IMG_7183 (800x600)We share the same birthday – 6 August – but he was born into aristocracy in 1775 on the opposite side of Ireland, in Cahirciveen, County Kerry. Despite having money, the family’s belief in Catholicism stood against them and denied them the status and influence their bank  balance would normally provide.  After stints in college, Daniel went to Lincoln’s Inn, London, and then to King’s Inn,  Dublin, where he studied for the bar. Qualifying in 1798, he was at this stage   fully committed to religious tolerance, freedom of conscience, democracy and the separation of Church and State.

At home, he was seen as a bit of  radical and despite his involvement in the United Irishmen, they themselves inspired by the French Revolution, O’Connell believed that the Irish were not sufficiently enlightened to hear the sun of freedom [An aside: when I read this, I remembered a Hungarian friend telling me in before the last elections that Hungary wasn’t ready for democracy – the parallels continue]. He was all for change, but advocated change within and through the system.

Fast forward to 1815 when O’Connell was probably the most successful barrister in the country and leader of the Catholic Emancipation movement. In 1823, he along with a couple of others, started the Catholic Association and had the brainwave to swell its ranks by offering annual membership for just a shilling. Their aim: to have the Act of Union repealed, to bring an end to Irish tithe system, to bring about universal suffrage, and to see a secret ballot for parliamentary elections. Despite being elected to government, O’Connell couldn’t take his seat in London in Parliament because he was Catholic. But he was a crowd-puller. It is thought that three-quarters of a million people gathered on the hill of Tara to hear the man they called the Liberator.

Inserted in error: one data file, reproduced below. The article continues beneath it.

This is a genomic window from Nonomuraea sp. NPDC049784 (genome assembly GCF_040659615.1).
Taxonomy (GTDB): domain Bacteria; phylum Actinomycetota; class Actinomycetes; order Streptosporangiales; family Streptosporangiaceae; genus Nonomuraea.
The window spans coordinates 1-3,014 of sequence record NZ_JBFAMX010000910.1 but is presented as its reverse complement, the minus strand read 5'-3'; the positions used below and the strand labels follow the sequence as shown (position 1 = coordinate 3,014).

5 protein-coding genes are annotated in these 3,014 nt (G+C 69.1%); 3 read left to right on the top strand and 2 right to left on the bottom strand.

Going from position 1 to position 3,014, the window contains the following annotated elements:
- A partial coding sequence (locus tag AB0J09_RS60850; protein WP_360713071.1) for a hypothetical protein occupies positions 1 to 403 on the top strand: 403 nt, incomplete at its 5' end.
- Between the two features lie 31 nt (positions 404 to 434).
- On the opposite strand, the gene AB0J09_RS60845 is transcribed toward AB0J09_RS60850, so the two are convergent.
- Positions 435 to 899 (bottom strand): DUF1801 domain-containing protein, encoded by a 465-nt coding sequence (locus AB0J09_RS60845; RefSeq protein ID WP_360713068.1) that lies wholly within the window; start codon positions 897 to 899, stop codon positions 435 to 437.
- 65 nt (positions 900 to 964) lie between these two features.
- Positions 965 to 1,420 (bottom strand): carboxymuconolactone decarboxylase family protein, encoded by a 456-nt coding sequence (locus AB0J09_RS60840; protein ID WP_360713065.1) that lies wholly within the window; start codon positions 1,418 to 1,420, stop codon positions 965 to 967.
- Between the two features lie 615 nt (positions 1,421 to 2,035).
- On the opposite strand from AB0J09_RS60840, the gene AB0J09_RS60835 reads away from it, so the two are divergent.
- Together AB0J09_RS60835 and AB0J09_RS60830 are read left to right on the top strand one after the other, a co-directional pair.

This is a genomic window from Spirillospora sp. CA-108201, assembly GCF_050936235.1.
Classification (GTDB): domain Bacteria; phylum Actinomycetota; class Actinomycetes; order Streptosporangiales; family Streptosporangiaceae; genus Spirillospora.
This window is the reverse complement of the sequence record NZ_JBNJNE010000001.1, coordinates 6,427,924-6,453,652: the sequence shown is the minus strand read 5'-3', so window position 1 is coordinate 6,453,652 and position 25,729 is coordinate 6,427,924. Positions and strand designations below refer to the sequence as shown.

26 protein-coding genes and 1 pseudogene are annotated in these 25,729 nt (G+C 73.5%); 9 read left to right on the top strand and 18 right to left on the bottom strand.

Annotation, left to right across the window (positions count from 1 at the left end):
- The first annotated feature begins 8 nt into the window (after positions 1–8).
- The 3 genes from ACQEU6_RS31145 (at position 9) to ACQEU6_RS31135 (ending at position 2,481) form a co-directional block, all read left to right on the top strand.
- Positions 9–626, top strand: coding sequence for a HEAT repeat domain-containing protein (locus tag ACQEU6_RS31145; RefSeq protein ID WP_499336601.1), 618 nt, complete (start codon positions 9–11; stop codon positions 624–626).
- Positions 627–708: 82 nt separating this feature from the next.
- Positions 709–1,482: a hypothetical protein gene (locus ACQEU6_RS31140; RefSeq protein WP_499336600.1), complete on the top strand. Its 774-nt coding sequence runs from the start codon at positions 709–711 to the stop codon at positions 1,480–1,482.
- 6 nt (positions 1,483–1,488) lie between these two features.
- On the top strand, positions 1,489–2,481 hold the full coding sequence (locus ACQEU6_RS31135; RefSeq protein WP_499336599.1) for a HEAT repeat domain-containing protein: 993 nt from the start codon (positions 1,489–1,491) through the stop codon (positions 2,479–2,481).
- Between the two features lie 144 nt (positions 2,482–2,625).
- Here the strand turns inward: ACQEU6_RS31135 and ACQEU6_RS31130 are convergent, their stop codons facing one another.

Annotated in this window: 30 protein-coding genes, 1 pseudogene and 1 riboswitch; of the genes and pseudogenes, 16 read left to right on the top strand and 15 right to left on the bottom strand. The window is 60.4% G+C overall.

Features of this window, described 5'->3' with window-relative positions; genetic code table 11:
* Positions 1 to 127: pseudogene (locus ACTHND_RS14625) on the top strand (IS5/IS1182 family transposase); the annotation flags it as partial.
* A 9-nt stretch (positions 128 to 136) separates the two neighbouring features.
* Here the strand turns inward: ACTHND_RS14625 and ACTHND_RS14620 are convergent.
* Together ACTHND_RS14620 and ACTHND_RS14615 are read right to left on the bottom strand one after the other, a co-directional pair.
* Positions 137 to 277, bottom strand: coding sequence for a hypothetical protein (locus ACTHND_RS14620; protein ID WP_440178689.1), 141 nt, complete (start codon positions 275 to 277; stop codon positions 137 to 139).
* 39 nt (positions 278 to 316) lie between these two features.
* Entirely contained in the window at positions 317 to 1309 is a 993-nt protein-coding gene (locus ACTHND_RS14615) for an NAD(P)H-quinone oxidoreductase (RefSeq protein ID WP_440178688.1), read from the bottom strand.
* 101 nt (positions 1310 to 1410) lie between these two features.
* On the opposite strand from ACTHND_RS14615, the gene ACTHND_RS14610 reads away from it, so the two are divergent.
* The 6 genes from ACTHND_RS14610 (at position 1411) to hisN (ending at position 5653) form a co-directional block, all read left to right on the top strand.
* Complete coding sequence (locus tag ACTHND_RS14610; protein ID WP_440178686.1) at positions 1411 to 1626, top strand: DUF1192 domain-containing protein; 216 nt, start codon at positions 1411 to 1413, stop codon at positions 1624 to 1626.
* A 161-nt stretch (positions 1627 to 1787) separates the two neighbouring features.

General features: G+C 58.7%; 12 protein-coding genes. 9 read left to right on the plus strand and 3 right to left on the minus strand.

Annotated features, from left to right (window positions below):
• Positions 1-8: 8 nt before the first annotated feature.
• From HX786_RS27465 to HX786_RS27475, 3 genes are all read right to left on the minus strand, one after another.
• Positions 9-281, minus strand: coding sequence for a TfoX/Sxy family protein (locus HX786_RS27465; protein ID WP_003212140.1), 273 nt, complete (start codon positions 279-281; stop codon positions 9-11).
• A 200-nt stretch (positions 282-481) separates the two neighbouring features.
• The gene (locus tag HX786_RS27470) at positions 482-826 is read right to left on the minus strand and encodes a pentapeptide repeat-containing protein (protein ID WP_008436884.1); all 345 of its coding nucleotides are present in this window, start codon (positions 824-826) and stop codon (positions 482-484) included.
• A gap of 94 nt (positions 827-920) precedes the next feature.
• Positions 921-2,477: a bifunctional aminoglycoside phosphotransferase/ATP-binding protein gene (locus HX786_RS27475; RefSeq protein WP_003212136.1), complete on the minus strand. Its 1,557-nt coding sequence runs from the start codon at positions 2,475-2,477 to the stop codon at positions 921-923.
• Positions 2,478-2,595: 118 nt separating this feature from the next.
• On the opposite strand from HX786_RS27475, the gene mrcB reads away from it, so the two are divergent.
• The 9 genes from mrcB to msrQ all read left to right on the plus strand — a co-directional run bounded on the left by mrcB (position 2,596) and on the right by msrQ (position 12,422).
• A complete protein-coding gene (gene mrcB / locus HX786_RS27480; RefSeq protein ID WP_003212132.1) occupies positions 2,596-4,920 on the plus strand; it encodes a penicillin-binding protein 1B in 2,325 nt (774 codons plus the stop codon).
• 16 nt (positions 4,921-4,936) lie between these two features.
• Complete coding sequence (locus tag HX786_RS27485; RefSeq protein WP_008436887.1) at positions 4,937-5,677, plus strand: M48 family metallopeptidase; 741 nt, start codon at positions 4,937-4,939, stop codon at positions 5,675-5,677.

In 1841 he became the first Catholic Lord Mayor of Dublin and continued to fight to have the Act of Union repealed, yet he would die in Genoa in March of 1847 without doing so. On his last trip to Rome, he visited Paris where he was touted as the most successful champion of liberty and democracy in Europe.  He never made it to Rome and on his deathbed is reported to have said My body to Ireland, my heart to Rome, and my soul to Heaven. Whether or not he meant this literally is a mystery but those who heard him decided to grant his wish. His heart was removed and sent to Rome to the Irish College while the rest of him was shipped back to Glasnevin cemetery, the country’s first non-denominational cemetery which he had started back in 1832. Apparently, his heart went missing about 110 years ago…

IMG_7186 (800x583)IMG_7194 (800x600)O’Connell’s coffin sits in a crypt beneath the round tower. Holes in the marble casing allow you to reach in and touch the coffin, which is supposed to bring good luck. (Yet again, I’m fascinated by our ability as a people to conjure good luck out of anything from the combination of a black cat and an ambulance to repeated numbers on a digital clock.) Touch it I did, and more than once. In fact, had the opportunity presented itself and were good luck guaranteed, I’d have gotten into the coffin beside him.

IMG_7188 (800x600)His family and their first born are also entitled to a space in the crypt… in a side room, stacked on top of each other in lead-lined caskets. Lead creates a seal, a vacuum of sorts, that preserves bodies and as hair continues to grow long after we die, one can only imagine the state the family would be in now.  In what might seem as an effort on behalf of history to rewrite itself, O’Connell’s coffin is 9 feet long – while the man himself was reportedly much, much, much shorter.

IMG_7210 (800x600)Even in death, O’Connell still presides over the cemetery where 800 000 bodies lie in unmarked graves. Vast expanses of innocent-looking lawns cover mass graves where bodies were buried regardless of religious or political beliefs. One can imagine the conversations …